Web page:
The Rockin’ Chairs keep the old tunes rockin’ in Newton

By Ed Symkus, Correspondent

A typical set of music at a show by The Rockin’ Chairs begins with “Stuck on You,” a song Elvis Presley recorded in 1960, and ends with the Everly Brothers’ first hit “Bye Bye Love,” from 1957.

As those will likely be the opener and closer when The Rockin’ Chairs perform at Union Street Restaurant in Newton on Nov. 8, guitarist and singer Alan Joseph – who cofounded the band last year with bass player Rick Kolow – gave a brief explanation of those choices.

“One of the reasons we start with ‘Stuck on You’ is that it isn’t a high-energy driver,” he said from his home in Newton, “and it gives me something to build on.”

Though Joseph also spoke about his love of Everly Brothers music, perhaps it would be best to leave that part to hear at the show, where he likes to insert stories about the songs the band is performing, and he’ll likely talk about his stint playing guitar and bass with the Everly Brothers.

The rest of the program will be cut from the same cloth, with songs including, among other ’50s- and early-’60s-era material, Chuck Berry’s “Johnny B. Goode,” Bobby Darin’s “Dream Lover,” and Johnny Cash’s “I Walk the Line.”

Joseph, 81, who had a long career in advertising, initially in New York, then in Boston, got his first guitar – he believes it was a $10 Stella – when he was 12. He took to it, and within a few years his dad, a professional pianist with regular club dates in New York, made a deal with him.

“He said to me, ‘I’ll get you into the club date business if you promise you will only use it as a sideline; do not do music full time; it’ll break your heart’,” recalled Joseph. “I said OK, and I started playing club dates.”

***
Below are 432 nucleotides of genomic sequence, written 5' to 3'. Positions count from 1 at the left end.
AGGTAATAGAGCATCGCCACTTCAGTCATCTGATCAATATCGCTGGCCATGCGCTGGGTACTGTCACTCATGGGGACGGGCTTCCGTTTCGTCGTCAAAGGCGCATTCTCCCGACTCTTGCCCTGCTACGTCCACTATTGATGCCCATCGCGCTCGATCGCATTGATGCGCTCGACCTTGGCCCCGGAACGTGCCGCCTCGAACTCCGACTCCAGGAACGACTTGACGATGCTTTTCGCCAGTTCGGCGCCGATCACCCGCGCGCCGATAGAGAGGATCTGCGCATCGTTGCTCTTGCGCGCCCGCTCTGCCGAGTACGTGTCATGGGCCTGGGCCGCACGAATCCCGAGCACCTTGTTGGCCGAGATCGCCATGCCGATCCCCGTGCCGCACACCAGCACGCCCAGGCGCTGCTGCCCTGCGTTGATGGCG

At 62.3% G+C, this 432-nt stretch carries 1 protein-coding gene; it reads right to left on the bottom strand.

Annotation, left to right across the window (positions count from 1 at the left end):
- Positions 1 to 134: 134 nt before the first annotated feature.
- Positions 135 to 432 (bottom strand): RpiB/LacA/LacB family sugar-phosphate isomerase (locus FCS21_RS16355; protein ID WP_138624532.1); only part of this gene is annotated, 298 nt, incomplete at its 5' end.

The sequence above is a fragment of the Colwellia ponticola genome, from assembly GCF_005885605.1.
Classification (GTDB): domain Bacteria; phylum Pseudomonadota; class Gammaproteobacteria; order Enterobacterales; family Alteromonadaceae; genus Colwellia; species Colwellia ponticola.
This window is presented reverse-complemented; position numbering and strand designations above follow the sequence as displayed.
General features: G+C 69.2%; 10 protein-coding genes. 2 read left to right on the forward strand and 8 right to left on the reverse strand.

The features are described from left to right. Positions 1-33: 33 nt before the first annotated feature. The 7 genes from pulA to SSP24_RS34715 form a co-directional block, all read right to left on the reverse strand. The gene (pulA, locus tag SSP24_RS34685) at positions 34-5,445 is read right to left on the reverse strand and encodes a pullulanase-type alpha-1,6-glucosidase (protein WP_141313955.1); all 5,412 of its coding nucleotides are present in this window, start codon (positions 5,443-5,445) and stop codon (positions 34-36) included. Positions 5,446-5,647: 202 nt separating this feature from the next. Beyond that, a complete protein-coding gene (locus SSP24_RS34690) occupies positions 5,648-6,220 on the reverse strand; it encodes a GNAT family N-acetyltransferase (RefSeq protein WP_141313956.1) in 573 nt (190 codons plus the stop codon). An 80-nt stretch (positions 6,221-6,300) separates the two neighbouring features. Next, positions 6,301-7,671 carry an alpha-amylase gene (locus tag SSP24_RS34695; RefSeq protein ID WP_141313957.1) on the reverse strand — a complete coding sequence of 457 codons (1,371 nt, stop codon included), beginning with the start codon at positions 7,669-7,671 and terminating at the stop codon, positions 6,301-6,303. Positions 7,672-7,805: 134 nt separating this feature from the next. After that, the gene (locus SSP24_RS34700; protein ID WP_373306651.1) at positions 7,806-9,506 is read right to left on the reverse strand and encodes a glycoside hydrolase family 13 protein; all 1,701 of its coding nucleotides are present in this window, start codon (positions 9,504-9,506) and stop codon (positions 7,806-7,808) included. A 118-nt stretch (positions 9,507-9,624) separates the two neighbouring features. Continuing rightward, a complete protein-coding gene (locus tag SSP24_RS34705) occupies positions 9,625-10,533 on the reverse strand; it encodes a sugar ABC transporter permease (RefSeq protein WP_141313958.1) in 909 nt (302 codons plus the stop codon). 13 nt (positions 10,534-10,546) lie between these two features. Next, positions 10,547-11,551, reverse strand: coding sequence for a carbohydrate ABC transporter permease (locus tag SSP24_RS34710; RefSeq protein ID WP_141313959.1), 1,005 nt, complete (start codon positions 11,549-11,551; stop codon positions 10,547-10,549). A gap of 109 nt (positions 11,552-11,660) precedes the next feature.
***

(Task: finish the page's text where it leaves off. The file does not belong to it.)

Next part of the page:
The day job that he promised he would keep was in advertising, and a switch of agencies eventually brought him to Boston. But he never put down his guitar, and he never lost the love he had for the music of his youth, from country to blues to R&B to rock ‘n’ roll.

Then last year some light bulbs went off as he was chatting with his tennis pal and Needham resident Rick Kolow, who’s in his mid-60s.

“Rick had a musical background, and while we were talking, he said, ‘Would you be interested in putting a band together?’ I said, ‘What the hell. I’m only 79,’ ” recalled Joseph. “We did it just for fun, then we started thinking maybe there’s something here. But I said I didn’t want it to be just a rock ‘n’ roll band, that I wanted us to carve out a niche. I told him I’d been thinking about the idea of it being a show. I didn’t want to play in bars from 8 till 1 in the morning. I wanted to find our demographic sweet spot.”

Joseph even had a target audience in mind: the over-55 communities that had people who grew up listening to 1950s rock ‘n’ roll. The band would play classic songs, he would write some copy – after all, he was in advertising – that would include stories about the songs. There would be a few jokes, maybe a little magic … a show. They put it together, got some gigs at those over-55 communities, then decided to try out a few public spaces.

“Our first one was at Ryles in Cambridge,” said Joseph, “and we had 99 people in the audience! It went beautifully, it was exciting to play a real venue, and that’s when we realized it was doable.”

Though they happily continue to work the communities scene, they’ve also since played at the Victory Sports Grille in Dedham and Paddy’s Pub in Newton. The lineup for their first gig at Union Street will be Joseph on lead vocals and rhythm guitar, Kolow on bass, Quincy-based Stephen Hart on drums, and at this show, Brookline’s Milt Reder on lead guitar. The three musicians will also contribute backup vocals.

Joseph has put together three different set lists, each of which is aimed at different performance settings, with a total of 19 songs to choose from. If this show, like so many others, does begin with the mid-tempo doo wop-style “Stuck on You,” and the band does indeed, “build” on it, and they get around to some Little Richard, things might just reach fever pitch with “Lucille.”

The Rockin’ Chairs play at Union Street Restaurant in Newton Center on Nov. 8 at 7:30 p.m. Tickets: $10, with a portion of proceeds going to The American Cancer Society. Info: 617-964-6684.